This article points to the dilemma we all face (it is addressing the United Methodist Church, but the situation is synonymous to that in the BSA, LDS and other institutions who hold the right to discriminate as a higher virtue): Echoes of Jim Crow in the United Methodist Church.
The comments are worth the read as well.
How we face the "echoes of Jim Crow laws" is key--and it is on each of us to find the justifiable and defensible place for ourselves, in front of our peers, and before the judgment of the generations to come.
For my own involvement in these institutions, I strive always for this: To work constantly and directly towards a fully-inclusive future, and otherwise to facilitate an "underground railroad" providing a route to safety and freedom for the oppressed and for those forced to oppress if they remain.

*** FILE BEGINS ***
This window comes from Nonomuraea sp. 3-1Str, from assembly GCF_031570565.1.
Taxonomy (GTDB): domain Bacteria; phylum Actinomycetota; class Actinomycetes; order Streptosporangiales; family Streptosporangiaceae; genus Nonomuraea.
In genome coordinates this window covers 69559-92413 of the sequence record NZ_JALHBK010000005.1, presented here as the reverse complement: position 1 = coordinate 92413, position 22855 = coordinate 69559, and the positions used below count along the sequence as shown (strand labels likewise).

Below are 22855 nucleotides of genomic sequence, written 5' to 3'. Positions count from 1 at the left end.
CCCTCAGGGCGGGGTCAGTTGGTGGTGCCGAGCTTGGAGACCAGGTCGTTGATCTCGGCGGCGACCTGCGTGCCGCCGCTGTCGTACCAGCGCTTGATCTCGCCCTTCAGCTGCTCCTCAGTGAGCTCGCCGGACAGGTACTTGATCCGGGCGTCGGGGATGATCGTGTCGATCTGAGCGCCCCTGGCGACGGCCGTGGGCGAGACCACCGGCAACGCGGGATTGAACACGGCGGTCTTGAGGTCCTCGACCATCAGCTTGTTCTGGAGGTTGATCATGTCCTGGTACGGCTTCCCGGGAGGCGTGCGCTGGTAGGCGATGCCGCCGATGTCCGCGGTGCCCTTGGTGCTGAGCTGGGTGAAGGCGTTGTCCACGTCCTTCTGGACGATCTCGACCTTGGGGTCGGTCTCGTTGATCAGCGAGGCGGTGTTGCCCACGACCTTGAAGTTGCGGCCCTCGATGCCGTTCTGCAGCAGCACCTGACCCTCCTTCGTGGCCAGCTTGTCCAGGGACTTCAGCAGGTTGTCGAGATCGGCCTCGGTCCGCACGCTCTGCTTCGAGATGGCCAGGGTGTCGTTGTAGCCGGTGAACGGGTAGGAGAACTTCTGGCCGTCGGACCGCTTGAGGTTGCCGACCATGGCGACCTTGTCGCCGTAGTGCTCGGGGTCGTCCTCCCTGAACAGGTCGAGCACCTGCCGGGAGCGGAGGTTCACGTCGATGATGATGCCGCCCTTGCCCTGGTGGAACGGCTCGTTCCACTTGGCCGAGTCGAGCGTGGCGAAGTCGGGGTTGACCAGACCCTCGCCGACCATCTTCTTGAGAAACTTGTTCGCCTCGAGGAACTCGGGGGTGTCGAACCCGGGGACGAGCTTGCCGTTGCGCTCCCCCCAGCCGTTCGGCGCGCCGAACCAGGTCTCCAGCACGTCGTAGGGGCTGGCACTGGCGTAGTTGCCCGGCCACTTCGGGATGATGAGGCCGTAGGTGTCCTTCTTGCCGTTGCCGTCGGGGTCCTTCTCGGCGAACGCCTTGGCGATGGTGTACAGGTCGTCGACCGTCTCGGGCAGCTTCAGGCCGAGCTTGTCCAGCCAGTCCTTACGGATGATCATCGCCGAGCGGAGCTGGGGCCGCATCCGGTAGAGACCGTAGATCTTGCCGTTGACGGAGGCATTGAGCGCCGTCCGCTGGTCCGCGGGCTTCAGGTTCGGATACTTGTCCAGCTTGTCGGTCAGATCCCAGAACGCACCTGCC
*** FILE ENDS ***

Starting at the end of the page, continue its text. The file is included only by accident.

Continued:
There is a test to know when we are collaborating with the status quo, or taking advantage of a closeted or privileged position: If after every participation in the discriminating organization we come away thinking perhaps the words spoken or actions taken on that specific day are likely to bring about the desired institutional change, or to lead to your own expulsion from the organization, that is when we know we have stepped into the uncertainty and taken the risks required for change. It doesn't require a majority of us to live dangerously, and to take the leap of faith, but it does require some of us.
When enough of us predicate our continued participation in this way the change becomes inevitable, and the discrimination will end.